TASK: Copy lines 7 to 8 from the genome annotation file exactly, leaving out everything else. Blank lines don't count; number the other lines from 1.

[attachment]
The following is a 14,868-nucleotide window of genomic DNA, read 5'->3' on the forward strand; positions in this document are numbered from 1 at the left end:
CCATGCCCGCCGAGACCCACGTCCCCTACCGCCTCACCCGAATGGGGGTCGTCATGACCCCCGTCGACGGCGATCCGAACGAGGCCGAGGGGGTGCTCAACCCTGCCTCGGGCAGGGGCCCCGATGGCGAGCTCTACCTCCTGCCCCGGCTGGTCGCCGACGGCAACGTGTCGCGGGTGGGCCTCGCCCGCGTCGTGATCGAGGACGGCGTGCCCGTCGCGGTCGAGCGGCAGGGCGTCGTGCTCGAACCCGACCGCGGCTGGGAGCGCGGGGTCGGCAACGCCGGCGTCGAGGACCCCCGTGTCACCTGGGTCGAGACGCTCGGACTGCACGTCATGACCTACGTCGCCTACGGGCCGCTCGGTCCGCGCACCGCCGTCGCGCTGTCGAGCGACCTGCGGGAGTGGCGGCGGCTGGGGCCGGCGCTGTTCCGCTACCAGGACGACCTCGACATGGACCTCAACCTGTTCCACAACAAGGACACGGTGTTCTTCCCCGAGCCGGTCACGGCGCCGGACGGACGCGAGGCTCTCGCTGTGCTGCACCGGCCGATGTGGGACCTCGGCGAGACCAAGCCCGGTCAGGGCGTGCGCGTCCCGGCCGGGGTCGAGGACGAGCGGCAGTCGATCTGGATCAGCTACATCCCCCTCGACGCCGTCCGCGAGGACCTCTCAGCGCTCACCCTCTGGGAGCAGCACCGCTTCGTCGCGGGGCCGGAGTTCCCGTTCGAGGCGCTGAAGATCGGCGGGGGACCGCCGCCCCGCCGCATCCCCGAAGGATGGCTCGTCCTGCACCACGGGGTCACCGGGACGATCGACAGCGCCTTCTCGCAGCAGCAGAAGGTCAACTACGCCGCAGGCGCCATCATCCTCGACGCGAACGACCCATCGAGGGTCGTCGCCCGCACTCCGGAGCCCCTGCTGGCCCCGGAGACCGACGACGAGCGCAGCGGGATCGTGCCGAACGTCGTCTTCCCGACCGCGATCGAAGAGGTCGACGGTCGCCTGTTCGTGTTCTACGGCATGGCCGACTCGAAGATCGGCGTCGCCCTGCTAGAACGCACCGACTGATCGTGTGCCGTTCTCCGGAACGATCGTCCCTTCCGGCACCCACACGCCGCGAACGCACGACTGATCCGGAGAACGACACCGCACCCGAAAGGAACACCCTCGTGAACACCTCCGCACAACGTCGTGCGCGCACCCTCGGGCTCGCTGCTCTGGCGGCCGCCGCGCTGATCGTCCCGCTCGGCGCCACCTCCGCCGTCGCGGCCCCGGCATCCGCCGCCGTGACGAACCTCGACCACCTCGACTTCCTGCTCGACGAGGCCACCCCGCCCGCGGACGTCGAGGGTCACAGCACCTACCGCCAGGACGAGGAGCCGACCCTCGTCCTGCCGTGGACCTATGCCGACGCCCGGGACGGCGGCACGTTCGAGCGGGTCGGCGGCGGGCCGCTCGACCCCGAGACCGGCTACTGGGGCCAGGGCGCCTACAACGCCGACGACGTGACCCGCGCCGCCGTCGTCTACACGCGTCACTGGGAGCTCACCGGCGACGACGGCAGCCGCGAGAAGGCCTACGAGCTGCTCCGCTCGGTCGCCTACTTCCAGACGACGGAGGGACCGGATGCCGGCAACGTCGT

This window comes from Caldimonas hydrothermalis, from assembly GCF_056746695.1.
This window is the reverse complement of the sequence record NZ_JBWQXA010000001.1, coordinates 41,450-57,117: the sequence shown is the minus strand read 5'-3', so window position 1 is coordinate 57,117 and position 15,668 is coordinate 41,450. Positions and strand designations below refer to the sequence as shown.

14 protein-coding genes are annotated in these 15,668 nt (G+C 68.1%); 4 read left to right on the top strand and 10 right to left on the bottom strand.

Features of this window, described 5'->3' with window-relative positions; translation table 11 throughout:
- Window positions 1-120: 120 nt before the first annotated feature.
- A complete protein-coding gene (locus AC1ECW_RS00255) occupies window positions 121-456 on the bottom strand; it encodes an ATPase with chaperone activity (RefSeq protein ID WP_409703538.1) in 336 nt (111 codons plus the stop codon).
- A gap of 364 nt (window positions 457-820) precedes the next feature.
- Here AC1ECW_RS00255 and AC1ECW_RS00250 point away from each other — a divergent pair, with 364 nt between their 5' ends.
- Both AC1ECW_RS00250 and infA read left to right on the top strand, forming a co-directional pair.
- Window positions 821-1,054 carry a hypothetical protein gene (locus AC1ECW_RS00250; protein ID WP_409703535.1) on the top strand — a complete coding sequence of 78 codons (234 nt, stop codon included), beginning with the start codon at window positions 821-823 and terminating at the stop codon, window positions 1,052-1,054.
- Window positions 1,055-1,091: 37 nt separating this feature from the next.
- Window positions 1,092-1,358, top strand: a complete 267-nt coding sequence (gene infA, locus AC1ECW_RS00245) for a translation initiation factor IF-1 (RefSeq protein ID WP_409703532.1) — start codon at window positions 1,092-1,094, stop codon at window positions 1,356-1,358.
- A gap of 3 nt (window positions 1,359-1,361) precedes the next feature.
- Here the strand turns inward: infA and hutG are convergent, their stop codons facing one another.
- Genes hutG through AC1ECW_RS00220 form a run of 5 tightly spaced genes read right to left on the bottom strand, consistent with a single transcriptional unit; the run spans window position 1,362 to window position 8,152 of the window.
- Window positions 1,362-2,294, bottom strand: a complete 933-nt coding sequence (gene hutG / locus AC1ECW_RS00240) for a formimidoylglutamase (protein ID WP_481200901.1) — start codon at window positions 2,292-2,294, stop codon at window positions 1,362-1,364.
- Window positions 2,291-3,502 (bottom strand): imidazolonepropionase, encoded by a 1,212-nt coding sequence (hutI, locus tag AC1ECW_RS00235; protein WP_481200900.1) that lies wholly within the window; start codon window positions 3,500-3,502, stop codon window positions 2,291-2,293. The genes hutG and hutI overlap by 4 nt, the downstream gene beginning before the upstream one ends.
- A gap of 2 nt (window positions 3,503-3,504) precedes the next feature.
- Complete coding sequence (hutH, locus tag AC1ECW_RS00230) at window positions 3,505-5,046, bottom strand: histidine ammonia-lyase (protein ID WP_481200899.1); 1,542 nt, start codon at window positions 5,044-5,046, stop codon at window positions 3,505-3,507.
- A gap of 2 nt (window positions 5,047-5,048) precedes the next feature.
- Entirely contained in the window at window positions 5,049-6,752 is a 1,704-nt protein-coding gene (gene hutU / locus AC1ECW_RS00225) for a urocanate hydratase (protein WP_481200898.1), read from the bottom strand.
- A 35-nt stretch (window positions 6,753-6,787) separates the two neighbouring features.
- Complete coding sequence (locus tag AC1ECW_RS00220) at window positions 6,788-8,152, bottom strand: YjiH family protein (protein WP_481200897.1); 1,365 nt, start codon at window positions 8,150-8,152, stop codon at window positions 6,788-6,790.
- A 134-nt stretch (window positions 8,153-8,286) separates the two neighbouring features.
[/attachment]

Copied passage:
- Window positions 1-120: 120 nt before the first annotated feature.
- A complete protein-coding gene (locus AC1ECW_RS00255) occupies window positions 121-456 on the bottom strand; it encodes an ATPase with chaperone activity (RefSeq protein ID WP_409703538.1) in 336 nt (111 codons plus the stop codon).